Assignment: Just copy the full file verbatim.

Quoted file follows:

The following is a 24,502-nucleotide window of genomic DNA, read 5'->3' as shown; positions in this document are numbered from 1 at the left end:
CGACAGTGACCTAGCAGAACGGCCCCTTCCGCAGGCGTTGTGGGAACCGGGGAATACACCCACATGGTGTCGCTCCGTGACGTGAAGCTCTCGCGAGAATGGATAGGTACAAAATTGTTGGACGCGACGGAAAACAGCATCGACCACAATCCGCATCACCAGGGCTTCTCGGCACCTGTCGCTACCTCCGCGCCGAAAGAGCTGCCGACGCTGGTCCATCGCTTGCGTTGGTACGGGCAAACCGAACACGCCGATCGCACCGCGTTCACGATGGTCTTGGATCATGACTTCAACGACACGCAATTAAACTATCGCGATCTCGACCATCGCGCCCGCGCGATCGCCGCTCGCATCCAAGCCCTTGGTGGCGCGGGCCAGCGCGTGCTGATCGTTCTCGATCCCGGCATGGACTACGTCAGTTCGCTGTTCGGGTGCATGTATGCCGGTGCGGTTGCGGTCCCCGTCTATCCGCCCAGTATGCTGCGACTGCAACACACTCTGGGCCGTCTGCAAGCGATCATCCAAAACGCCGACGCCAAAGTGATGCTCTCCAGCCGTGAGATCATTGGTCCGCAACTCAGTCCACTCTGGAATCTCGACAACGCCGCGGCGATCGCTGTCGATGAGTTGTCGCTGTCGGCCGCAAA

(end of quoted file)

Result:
The following is a 24,502-nucleotide window of genomic DNA, read 5'->3' as shown; positions in this document are numbered from 1 at the left end:
CGACAGTGACCTAGCAGAACGGCCCCTTCCGCAGGCGTTGTGGGAACCGGGGAATACACCCACATGGTGTCGCTCCGTGACGTGAAGCTCTCGCGAGAATGGATAGGTACAAAATTGTTGGACGCGACGGAAAACAGCATCGACCACAATCCGCATCACCAGGGCTTCTCGGCACCTGTCGCTACCTCCGCGCCGAAAGAGCTGCCGACGCTGGTCCATCGCTTGCGTTGGTACGGGCAAACCGAACACGCCGATCGCACCGCGTTCACGATGGTCTTGGATCATGACTTCAACGACACGCAATTAAACTATCGCGATCTCGACCATCGCGCCCGCGCGATCGCCGCTCGCATCCAAGCCCTTGGTGGCGCGGGCCAGCGCGTGCTGATCGTTCTCGATCCCGGCATGGACTACGTCAGTTCGCTGTTCGGGTGCATGTATGCCGGTGCGGTTGCGGTCCCCGTCTATCCGCCCAGTATGCTGCGACTGCAACACACTCTGGGCCGTCTGCAAGCGATCATCCAAAACGCCGACGCCAAAGTGATGCTCTCCAGCCGTGAGATCATTGGTCCGCAACTCAGTCCACTCTGGAATCTCGACAACGCCGCGGCGATCGCTGTCGATGAGTTGTCGCTGTCGGCCGCAAA